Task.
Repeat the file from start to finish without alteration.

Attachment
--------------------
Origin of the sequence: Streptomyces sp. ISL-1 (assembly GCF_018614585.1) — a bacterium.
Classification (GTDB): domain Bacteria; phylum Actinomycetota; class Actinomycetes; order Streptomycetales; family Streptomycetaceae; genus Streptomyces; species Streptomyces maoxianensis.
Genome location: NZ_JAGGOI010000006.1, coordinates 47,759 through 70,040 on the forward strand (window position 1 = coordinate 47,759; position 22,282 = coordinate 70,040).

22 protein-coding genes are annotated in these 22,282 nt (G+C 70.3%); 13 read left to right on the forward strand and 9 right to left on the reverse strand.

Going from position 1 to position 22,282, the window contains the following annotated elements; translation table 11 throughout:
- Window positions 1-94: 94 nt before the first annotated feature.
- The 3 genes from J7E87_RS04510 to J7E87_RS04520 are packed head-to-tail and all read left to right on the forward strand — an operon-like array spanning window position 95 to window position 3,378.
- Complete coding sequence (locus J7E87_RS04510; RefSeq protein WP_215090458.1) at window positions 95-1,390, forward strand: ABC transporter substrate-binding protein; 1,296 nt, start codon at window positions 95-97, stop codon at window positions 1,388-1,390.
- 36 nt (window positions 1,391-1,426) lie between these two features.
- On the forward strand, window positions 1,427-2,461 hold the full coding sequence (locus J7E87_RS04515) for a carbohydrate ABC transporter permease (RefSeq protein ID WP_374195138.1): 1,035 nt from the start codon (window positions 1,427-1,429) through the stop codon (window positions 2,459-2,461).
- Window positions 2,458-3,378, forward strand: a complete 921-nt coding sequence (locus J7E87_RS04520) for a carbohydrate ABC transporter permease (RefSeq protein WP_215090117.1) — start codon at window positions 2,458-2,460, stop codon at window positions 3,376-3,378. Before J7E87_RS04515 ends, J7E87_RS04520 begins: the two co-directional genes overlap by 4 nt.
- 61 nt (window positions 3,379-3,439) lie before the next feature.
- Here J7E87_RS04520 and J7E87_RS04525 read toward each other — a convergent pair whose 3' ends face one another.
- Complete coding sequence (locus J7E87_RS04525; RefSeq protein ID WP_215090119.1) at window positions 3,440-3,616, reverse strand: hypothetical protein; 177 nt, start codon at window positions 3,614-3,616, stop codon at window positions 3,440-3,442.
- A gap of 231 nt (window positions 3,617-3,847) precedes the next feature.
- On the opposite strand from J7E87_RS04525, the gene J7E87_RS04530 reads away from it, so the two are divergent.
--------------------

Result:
Origin of the sequence: Streptomyces sp. ISL-1 (assembly GCF_018614585.1) — a bacterium.
Classification (GTDB): domain Bacteria; phylum Actinomycetota; class Actinomycetes; order Streptomycetales; family Streptomycetaceae; genus Streptomyces; species Streptomyces maoxianensis.
Genome location: NZ_JAGGOI010000006.1, coordinates 47,759 through 70,040 on the forward strand (window position 1 = coordinate 47,759; position 22,282 = coordinate 70,040).

22 protein-coding genes are annotated in these 22,282 nt (G+C 70.3%); 13 read left to right on the forward strand and 9 right to left on the reverse strand.

Going from position 1 to position 22,282, the window contains the following annotated elements; translation table 11 throughout:
- Window positions 1-94: 94 nt before the first annotated feature.
- The 3 genes from J7E87_RS04510 to J7E87_RS04520 are packed head-to-tail and all read left to right on the forward strand — an operon-like array spanning window position 95 to window position 3,378.
- Complete coding sequence (locus J7E87_RS04510; RefSeq protein WP_215090458.1) at window positions 95-1,390, forward strand: ABC transporter substrate-binding protein; 1,296 nt, start codon at window positions 95-97, stop codon at window positions 1,388-1,390.
- 36 nt (window positions 1,391-1,426) lie between these two features.
- On the forward strand, window positions 1,427-2,461 hold the full coding sequence (locus J7E87_RS04515) for a carbohydrate ABC transporter permease (RefSeq protein ID WP_374195138.1): 1,035 nt from the start codon (window positions 1,427-1,429) through the stop codon (window positions 2,459-2,461).
- Window positions 2,458-3,378, forward strand: a complete 921-nt coding sequence (locus J7E87_RS04520) for a carbohydrate ABC transporter permease (RefSeq protein WP_215090117.1) — start codon at window positions 2,458-2,460, stop codon at window positions 3,376-3,378. Before J7E87_RS04515 ends, J7E87_RS04520 begins: the two co-directional genes overlap by 4 nt.
- 61 nt (window positions 3,379-3,439) lie before the next feature.
- Here J7E87_RS04520 and J7E87_RS04525 read toward each other — a convergent pair whose 3' ends face one another.
- Complete coding sequence (locus J7E87_RS04525; RefSeq protein ID WP_215090119.1) at window positions 3,440-3,616, reverse strand: hypothetical protein; 177 nt, start codon at window positions 3,614-3,616, stop codon at window positions 3,440-3,442.
- A gap of 231 nt (window positions 3,617-3,847) precedes the next feature.
- On the opposite strand from J7E87_RS04525, the gene J7E87_RS04530 reads away from it, so the two are divergent.